Burberry signalled yesterday that the recent Sars-inspired slump in the luxury goods market was over, posting a strong rise in first-half sales.
The group, famous for its plaid check designs and raincoats, beat City expectations to report double-digit growth across its retail, wholesale and licensing divisions.
"Life is clearly getting better but it does vary from market to market," Mike Metcalfe, the outgoing chief operating officer said. "Hong Kong, which was hurting quite badly in quarter one, is back to its pre-Sars level of trading although the UK and continental Europe are the slowest to recover."
The group's best performance came from the US, where it is expanding aggressively. The recent launch of its Brit fragrance was hailed by the US department store Bloomingdale's as its most popular perfume launch ever.
Burberry's optimism was echoed by LVMH, the luxury goods giant whose brands span the Louis Vuitton luggage label and Hennessy cognac. The French group glossed over an 8 per cent drop in sales for the first nine months of its year by stating that recovering US and Japanese markets would help it meet its full-year targets.
As part of its expansion drive, Burberry said it would open its first store in Russia early next spring. The 5,000 sq ft Moscow store, one of six slated to open in the second half, will be operated by a third party, in line with its store opening strategy in China, where it has 26 outlets.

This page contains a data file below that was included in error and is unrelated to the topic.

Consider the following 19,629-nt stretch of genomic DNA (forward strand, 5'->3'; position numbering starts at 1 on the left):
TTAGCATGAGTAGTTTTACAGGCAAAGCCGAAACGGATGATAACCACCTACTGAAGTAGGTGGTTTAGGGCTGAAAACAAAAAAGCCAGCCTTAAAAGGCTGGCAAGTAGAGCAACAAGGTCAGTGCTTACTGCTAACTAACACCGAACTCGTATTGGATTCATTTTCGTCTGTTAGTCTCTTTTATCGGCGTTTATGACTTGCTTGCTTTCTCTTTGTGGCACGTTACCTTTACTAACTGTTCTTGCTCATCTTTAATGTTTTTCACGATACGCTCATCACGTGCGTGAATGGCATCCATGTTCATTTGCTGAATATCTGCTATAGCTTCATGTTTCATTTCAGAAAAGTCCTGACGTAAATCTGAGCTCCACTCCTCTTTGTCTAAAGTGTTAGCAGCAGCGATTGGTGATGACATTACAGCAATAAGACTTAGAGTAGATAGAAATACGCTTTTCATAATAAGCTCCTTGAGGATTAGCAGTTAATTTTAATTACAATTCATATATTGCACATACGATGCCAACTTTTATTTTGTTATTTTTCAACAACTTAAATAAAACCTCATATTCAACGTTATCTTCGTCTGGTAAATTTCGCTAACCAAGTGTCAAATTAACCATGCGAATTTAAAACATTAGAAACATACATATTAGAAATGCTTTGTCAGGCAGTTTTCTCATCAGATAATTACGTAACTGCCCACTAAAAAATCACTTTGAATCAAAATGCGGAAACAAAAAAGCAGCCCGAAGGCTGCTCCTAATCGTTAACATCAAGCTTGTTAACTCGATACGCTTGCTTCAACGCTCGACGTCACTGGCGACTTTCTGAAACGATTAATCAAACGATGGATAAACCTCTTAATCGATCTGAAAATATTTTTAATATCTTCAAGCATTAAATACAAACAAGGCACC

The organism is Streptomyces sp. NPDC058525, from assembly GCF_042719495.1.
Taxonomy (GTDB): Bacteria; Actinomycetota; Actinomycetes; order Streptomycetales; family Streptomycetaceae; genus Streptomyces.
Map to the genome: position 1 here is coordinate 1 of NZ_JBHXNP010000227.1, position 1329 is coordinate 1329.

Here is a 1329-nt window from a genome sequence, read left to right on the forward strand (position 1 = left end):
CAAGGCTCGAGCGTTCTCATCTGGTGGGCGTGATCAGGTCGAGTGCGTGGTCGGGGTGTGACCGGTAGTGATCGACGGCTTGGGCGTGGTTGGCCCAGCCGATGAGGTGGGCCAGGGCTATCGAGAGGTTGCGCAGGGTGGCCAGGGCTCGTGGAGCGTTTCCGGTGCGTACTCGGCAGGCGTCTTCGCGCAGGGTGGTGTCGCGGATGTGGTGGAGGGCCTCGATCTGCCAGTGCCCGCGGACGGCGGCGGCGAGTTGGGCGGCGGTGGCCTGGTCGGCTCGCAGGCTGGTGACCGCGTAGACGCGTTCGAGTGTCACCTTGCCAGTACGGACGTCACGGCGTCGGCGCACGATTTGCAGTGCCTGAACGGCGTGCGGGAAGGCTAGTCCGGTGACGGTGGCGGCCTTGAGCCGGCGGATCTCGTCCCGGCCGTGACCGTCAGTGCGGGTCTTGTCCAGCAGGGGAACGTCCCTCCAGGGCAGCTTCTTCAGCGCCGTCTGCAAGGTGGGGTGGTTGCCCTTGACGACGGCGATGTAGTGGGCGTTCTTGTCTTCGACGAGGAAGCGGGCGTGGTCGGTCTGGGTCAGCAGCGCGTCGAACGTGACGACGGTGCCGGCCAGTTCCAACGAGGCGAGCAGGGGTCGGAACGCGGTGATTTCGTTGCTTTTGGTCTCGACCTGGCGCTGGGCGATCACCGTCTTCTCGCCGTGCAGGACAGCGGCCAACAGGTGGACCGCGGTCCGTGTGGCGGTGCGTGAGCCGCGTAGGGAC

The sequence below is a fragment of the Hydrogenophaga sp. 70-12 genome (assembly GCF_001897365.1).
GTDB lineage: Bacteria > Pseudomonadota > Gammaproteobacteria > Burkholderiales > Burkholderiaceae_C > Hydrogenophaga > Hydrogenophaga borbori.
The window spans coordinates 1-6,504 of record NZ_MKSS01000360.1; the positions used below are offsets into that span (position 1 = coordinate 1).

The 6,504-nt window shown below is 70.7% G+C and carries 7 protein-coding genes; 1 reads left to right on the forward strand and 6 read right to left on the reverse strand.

Retail sales, Burberry's main growth driver as it seeks to diversify away from its trademark check, rose 20 per cent on an underlying basis, driven partly by two new stores in the US and one in Milan.
A number of City analysts raised their share price targets to reflect the strong numbers, although the shares lost 4.75p to 368p as investors sought to bank profits after a strong run. Analysts at Morgan Stanley said the Burberry brand was "still hot worldwide" with "considerably more growth potential, especially in the US".
The London-based group, which was partially floated by its parent GUS in June last year, is seeking to reposition its brand across its main markets to compete directly with rivals such as Gucci and LVMH. Its Prorsum fashion line shunned London for the Milanese catwalks last month, underlining its determination to take on the major fashion houses.
Mr Metcalfe, who is leaving next March to seek a chief executive post elsewhere in the sector, said the group's efforts to reposition the brand in Spain had paid off with the first rise in revenues from the country for "several seasons".
The group's wholesale sales were 14 per cent higher, while its underlying licensing revenues rose 15 per cent, driven by strong demand for its sunglasses, children's lines and fragrances. Total revenues rose by 17 per cent to £321m in the six months to the end of September. The group will post its interim results next month.
Separately, LVMH said like-for-like sales in its third quarter rose by 6 per cent on the back of a strong performance from luggage and fashion lines.